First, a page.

At the same time, the crown sought to exert its authority over the Catholic Church, ordering the expulsion of the Jesuits from all Spanish territories, including the American colonies, in 1767. As minister of the Indies, Gálvez unleashed a wave of reforms that affected the whole range of political, economic, and military relations between Spain and its colonies. His aim was to ensure that the colonies contributed more to the Spanish treasury and economy, while reducing Creole participation in American government. To these ends, a new viceroyalty was established in the River Plate region in 1776 with its capital at Buenos Aires, and general inspectors were sent to Peru, New Granada, and Chile to overhaul their governments.
Gálvez then introduced the system of intendancies throughout America (1782–1790; Cuba in 1764), and thus implanted a new body of government officials, the intendants, who were responsible directly to the crown and exercised a wide range of political, military, fiscal, and economic powers. Trade between the Spanish ports and America was also liberalized by the 1778 decree of comercio libre (free trade) within the empire, designed to increase colonial commerce with the metropolis.
While these reforms brought the growth of colonial commerce and increases in the yields of taxation, they also provoked colonial antagonism and triggered major rebellions. The most formidable rebellions broke out in Peru and New Granada in 1780 to 1781 in opposition to fiscal and administrative reform. The greatest of these was the rebellion of Túpac Amaru, which spread throughout Southern Peru and Upper Peru as native populations seized the opportunity to protest against the various forms of exploitation to which they were subject. Another major regional revolt broke out in New Granada, where a large rebel force known as the comuneros demanded the reversal of fiscal and political reforms. In New Granada, rebellion ended peacefully through negotiation; in Peru, the outcome was considerably more violent and many lives were lost before the crown fully restored its authority.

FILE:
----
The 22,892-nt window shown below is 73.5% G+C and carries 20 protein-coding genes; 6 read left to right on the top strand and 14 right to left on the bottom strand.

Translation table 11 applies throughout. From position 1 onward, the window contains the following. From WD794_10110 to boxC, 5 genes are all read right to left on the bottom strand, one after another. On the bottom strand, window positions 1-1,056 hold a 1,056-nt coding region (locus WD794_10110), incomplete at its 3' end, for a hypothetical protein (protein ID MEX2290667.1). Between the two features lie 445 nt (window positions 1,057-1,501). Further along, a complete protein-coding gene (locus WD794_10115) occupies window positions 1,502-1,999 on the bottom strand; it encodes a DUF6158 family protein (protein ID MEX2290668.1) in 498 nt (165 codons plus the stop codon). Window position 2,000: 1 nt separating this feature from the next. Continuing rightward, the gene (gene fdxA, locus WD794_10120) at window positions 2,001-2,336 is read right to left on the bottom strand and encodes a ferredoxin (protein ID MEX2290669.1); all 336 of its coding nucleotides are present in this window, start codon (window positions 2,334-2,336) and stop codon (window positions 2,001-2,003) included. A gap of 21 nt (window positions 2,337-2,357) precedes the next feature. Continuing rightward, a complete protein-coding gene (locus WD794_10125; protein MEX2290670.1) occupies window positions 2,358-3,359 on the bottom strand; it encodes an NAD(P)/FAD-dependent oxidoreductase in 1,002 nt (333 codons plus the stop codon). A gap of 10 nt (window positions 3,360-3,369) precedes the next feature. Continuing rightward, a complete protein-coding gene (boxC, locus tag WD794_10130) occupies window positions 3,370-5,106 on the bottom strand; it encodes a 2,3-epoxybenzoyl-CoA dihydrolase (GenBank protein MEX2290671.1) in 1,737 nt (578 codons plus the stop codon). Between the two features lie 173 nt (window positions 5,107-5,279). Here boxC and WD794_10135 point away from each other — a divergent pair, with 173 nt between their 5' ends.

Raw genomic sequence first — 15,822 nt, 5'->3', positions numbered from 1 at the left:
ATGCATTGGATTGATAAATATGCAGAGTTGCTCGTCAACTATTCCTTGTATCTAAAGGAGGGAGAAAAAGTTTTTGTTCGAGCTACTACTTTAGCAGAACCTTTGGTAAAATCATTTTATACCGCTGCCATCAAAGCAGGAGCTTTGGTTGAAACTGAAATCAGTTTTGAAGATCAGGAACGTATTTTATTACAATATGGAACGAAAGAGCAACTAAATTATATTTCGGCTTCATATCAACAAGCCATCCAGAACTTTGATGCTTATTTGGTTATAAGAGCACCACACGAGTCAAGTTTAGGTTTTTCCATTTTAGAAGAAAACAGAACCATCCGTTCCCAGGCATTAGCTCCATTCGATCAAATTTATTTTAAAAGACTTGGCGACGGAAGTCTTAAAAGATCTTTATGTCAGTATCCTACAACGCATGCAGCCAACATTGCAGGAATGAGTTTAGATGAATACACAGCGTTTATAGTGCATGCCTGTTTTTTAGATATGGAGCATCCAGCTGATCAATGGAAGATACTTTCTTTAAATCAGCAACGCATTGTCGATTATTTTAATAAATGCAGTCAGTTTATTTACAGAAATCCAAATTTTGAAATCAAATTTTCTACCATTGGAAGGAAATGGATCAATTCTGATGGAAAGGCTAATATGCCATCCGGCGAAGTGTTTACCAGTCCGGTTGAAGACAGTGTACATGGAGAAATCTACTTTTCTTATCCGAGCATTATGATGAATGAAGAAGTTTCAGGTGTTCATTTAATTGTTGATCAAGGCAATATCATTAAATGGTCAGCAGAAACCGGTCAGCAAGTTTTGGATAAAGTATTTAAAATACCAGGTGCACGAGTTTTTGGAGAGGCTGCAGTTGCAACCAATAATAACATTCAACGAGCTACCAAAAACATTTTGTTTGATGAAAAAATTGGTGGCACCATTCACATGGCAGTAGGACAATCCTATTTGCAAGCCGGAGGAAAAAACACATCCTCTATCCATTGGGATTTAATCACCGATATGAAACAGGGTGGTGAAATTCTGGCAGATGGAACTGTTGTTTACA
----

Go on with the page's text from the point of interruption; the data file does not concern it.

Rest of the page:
Although Spain's colonial governments survived these challenges, new threats arose at the end of the century when Creole political adventurers inspired by the American and French revolutions sought to stir uprisings against Spain in the name of freedom and independence. They did not attract any substantial support in the colonies, but changes in the international situation gradually weakened Spain's position in the Americas and were eventually to give Creole revolutionists their chance to break away. Spain sided with France in almost continuous war with Britain from 1796 to 1808, and bonds with America were substantially weakened during this prolonged conflict.
The system of colonial government remained intact, but the foundations of the empire, strained by continuous international war, were finally undermined when in 1808 Napoléon Bonaparte (1769–1821) invaded Spain, seized the throne, and precipitated a crisis of imperial authority. In 1810 the great edifice of colonial government, built by the Habsburgs and renovated by the Bourbons, began to fall apart.
In Spain, meanwhile, an emergency government resisted the French and sought to build a new constitutional monarchy, embodied in the Constitution of Cádiz (1812) created by the Cortes (parliament) set up at Cádiz in 1810. However, pleas for unity and concessions to the colonies were insufficient to save Spanish rule because, in leading cities throughout the Americas, Creoles asserted a right to autonomy and began to set up their own governments, beginning a secession that would eventually lead to the emancipation of most of Spain's American territories by 1824.